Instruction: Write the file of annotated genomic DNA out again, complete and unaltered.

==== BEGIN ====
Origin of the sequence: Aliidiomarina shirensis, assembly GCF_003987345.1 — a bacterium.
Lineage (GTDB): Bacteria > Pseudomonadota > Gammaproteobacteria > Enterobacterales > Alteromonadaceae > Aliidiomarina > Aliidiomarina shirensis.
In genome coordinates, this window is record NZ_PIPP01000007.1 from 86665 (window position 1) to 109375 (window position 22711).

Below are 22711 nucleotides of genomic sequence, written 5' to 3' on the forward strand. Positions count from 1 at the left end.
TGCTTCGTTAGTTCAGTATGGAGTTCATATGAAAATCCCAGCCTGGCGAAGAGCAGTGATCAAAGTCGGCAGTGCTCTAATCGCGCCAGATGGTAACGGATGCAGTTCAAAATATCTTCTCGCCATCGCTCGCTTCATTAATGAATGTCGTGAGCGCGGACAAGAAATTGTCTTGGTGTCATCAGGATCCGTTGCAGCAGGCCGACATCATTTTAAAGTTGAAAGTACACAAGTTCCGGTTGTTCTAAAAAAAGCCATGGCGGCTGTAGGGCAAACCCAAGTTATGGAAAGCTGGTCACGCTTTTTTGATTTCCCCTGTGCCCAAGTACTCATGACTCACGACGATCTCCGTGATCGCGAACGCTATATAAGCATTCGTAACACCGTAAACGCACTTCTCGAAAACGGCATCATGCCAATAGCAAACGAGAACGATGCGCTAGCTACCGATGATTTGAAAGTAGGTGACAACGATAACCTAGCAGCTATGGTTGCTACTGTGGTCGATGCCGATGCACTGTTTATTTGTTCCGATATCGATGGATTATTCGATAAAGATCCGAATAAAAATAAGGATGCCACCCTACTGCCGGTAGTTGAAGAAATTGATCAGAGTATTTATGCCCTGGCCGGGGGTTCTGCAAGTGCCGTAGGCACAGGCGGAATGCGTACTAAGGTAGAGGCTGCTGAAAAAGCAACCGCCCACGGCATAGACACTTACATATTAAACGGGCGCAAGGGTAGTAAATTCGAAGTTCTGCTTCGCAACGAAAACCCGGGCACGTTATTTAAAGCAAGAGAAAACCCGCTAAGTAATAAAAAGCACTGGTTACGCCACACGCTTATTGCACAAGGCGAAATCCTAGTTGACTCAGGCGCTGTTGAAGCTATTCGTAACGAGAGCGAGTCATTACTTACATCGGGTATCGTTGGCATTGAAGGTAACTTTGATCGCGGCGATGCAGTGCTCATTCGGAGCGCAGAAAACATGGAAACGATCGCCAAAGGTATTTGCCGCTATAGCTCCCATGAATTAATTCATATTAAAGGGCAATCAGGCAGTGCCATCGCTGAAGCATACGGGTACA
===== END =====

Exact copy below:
Origin of the sequence: Aliidiomarina shirensis, assembly GCF_003987345.1 — a bacterium.
Lineage (GTDB): Bacteria > Pseudomonadota > Gammaproteobacteria > Enterobacterales > Alteromonadaceae > Aliidiomarina > Aliidiomarina shirensis.
In genome coordinates, this window is record NZ_PIPP01000007.1 from 86665 (window position 1) to 109375 (window position 22711).

Below are 22711 nucleotides of genomic sequence, written 5' to 3' on the forward strand. Positions count from 1 at the left end.
TGCTTCGTTAGTTCAGTATGGAGTTCATATGAAAATCCCAGCCTGGCGAAGAGCAGTGATCAAAGTCGGCAGTGCTCTAATCGCGCCAGATGGTAACGGATGCAGTTCAAAATATCTTCTCGCCATCGCTCGCTTCATTAATGAATGTCGTGAGCGCGGACAAGAAATTGTCTTGGTGTCATCAGGATCCGTTGCAGCAGGCCGACATCATTTTAAAGTTGAAAGTACACAAGTTCCGGTTGTTCTAAAAAAAGCCATGGCGGCTGTAGGGCAAACCCAAGTTATGGAAAGCTGGTCACGCTTTTTTGATTTCCCCTGTGCCCAAGTACTCATGACTCACGACGATCTCCGTGATCGCGAACGCTATATAAGCATTCGTAACACCGTAAACGCACTTCTCGAAAACGGCATCATGCCAATAGCAAACGAGAACGATGCGCTAGCTACCGATGATTTGAAAGTAGGTGACAACGATAACCTAGCAGCTATGGTTGCTACTGTGGTCGATGCCGATGCACTGTTTATTTGTTCCGATATCGATGGATTATTCGATAAAGATCCGAATAAAAATAAGGATGCCACCCTACTGCCGGTAGTTGAAGAAATTGATCAGAGTATTTATGCCCTGGCCGGGGGTTCTGCAAGTGCCGTAGGCACAGGCGGAATGCGTACTAAGGTAGAGGCTGCTGAAAAAGCAACCGCCCACGGCATAGACACTTACATATTAAACGGGCGCAAGGGTAGTAAATTCGAAGTTCTGCTTCGCAACGAAAACCCGGGCACGTTATTTAAAGCAAGAGAAAACCCGCTAAGTAATAAAAAGCACTGGTTACGCCACACGCTTATTGCACAAGGCGAAATCCTAGTTGACTCAGGCGCTGTTGAAGCTATTCGTAACGAGAGCGAGTCATTACTTACATCGGGTATCGTTGGCATTGAAGGTAACTTTGATCGCGGCGATGCAGTGCTCATTCGGAGCGCAGAAAACATGGAAACGATCGCCAAAGGTATTTGCCGCTATAGCTCCCATGAATTAATTCATATTAAAGGGCAATCAGGCAGTGCCATCGCTGAAGCATACGGGTACA